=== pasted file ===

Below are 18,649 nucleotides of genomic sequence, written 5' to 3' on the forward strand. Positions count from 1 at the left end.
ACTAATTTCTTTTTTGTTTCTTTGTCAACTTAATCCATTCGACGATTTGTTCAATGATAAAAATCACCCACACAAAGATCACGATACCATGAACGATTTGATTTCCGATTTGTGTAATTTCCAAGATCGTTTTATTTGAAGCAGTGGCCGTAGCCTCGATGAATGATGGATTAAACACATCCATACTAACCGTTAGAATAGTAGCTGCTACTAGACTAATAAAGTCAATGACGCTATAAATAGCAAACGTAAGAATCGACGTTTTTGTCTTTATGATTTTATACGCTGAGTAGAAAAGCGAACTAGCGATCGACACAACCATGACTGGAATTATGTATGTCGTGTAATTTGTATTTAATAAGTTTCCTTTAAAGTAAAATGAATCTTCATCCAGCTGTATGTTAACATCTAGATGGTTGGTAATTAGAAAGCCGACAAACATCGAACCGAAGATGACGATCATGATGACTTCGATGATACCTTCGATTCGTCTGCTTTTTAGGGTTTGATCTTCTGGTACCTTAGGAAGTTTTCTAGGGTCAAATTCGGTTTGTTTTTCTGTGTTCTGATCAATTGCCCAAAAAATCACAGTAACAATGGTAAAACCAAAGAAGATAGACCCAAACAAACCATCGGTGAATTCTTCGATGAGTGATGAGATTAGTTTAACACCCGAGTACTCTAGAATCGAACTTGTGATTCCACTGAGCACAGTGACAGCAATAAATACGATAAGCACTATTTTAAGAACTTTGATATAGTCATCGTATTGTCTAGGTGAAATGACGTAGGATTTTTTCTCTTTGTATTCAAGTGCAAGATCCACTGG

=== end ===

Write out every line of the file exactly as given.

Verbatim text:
Below are 18,649 nucleotides of genomic sequence, written 5' to 3' on the forward strand. Positions count from 1 at the left end.
ACTAATTTCTTTTTTGTTTCTTTGTCAACTTAATCCATTCGACGATTTGTTCAATGATAAAAATCACCCACACAAAGATCACGATACCATGAACGATTTGATTTCCGATTTGTGTAATTTCCAAGATCGTTTTATTTGAAGCAGTGGCCGTAGCCTCGATGAATGATGGATTAAACACATCCATACTAACCGTTAGAATAGTAGCTGCTACTAGACTAATAAAGTCAATGACGCTATAAATAGCAAACGTAAGAATCGACGTTTTTGTCTTTATGATTTTATACGCTGAGTAGAAAAGCGAACTAGCGATCGACACAACCATGACTGGAATTATGTATGTCGTGTAATTTGTATTTAATAAGTTTCCTTTAAAGTAAAATGAATCTTCATCCAGCTGTATGTTAACATCTAGATGGTTGGTAATTAGAAAGCCGACAAACATCGAACCGAAGATGACGATCATGATGACTTCGATGATACCTTCGATTCGTCTGCTTTTTAGGGTTTGATCTTCTGGTACCTTAGGAAGTTTTCTAGGGTCAAATTCGGTTTGTTTTTCTGTGTTCTGATCAATTGCCCAAAAAATCACAGTAACAATGGTAAAACCAAAGAAGATAGACCCAAACAAACCATCGGTGAATTCTTCGATGAGTGATGAGATTAGTTTAACACCCGAGTACTCTAGAATCGAACTTGTGATTCCACTGAGCACAGTGACAGCAATAAATACGATAAGCACTATTTTAAGAACTTTGATATAGTCATCGTATTGTCTAGGTGAAATGACGTAGGATTTTTTCTCTTTGTATTCAAGTGCAAGATCCACTGG